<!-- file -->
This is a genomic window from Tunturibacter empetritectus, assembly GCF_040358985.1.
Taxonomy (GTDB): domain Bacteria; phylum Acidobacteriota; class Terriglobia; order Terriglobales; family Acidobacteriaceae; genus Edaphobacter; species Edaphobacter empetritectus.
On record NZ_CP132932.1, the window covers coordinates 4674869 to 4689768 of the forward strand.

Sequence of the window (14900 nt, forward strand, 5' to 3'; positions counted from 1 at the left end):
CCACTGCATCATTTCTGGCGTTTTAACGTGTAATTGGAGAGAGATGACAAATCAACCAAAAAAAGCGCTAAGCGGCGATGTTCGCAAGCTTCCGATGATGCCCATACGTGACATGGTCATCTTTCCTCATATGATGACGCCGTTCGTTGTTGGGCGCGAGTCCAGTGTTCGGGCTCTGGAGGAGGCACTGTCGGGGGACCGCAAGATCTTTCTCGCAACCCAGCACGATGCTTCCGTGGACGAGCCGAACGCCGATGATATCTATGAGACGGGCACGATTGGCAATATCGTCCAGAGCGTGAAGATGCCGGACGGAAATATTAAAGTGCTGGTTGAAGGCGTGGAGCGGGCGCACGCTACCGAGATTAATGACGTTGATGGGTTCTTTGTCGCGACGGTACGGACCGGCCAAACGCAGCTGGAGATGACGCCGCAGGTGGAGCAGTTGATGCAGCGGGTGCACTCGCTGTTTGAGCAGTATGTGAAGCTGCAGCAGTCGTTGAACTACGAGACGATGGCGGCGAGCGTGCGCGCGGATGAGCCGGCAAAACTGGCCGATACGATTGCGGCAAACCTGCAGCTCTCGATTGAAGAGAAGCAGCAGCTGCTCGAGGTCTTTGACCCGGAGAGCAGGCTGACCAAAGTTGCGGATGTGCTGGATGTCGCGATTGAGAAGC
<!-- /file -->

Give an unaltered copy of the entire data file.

This is a genomic window from Tunturibacter empetritectus, assembly GCF_040358985.1.
Taxonomy (GTDB): domain Bacteria; phylum Acidobacteriota; class Terriglobia; order Terriglobales; family Acidobacteriaceae; genus Edaphobacter; species Edaphobacter empetritectus.
On record NZ_CP132932.1, the window covers coordinates 4674869 to 4689768 of the forward strand.

Sequence of the window (14900 nt, forward strand, 5' to 3'; positions counted from 1 at the left end):
CCACTGCATCATTTCTGGCGTTTTAACGTGTAATTGGAGAGAGATGACAAATCAACCAAAAAAAGCGCTAAGCGGCGATGTTCGCAAGCTTCCGATGATGCCCATACGTGACATGGTCATCTTTCCTCATATGATGACGCCGTTCGTTGTTGGGCGCGAGTCCAGTGTTCGGGCTCTGGAGGAGGCACTGTCGGGGGACCGCAAGATCTTTCTCGCAACCCAGCACGATGCTTCCGTGGACGAGCCGAACGCCGATGATATCTATGAGACGGGCACGATTGGCAATATCGTCCAGAGCGTGAAGATGCCGGACGGAAATATTAAAGTGCTGGTTGAAGGCGTGGAGCGGGCGCACGCTACCGAGATTAATGACGTTGATGGGTTCTTTGTCGCGACGGTACGGACCGGCCAAACGCAGCTGGAGATGACGCCGCAGGTGGAGCAGTTGATGCAGCGGGTGCACTCGCTGTTTGAGCAGTATGTGAAGCTGCAGCAGTCGTTGAACTACGAGACGATGGCGGCGAGCGTGCGCGCGGATGAGCCGGCAAAACTGGCCGATACGATTGCGGCAAACCTGCAGCTCTCGATTGAAGAGAAGCAGCAGCTGCTCGAGGTCTTTGACCCGGAGAGCAGGCTGACCAAAGTTGCGGATGTGCTGGATGTCGCGATTGAGAAGC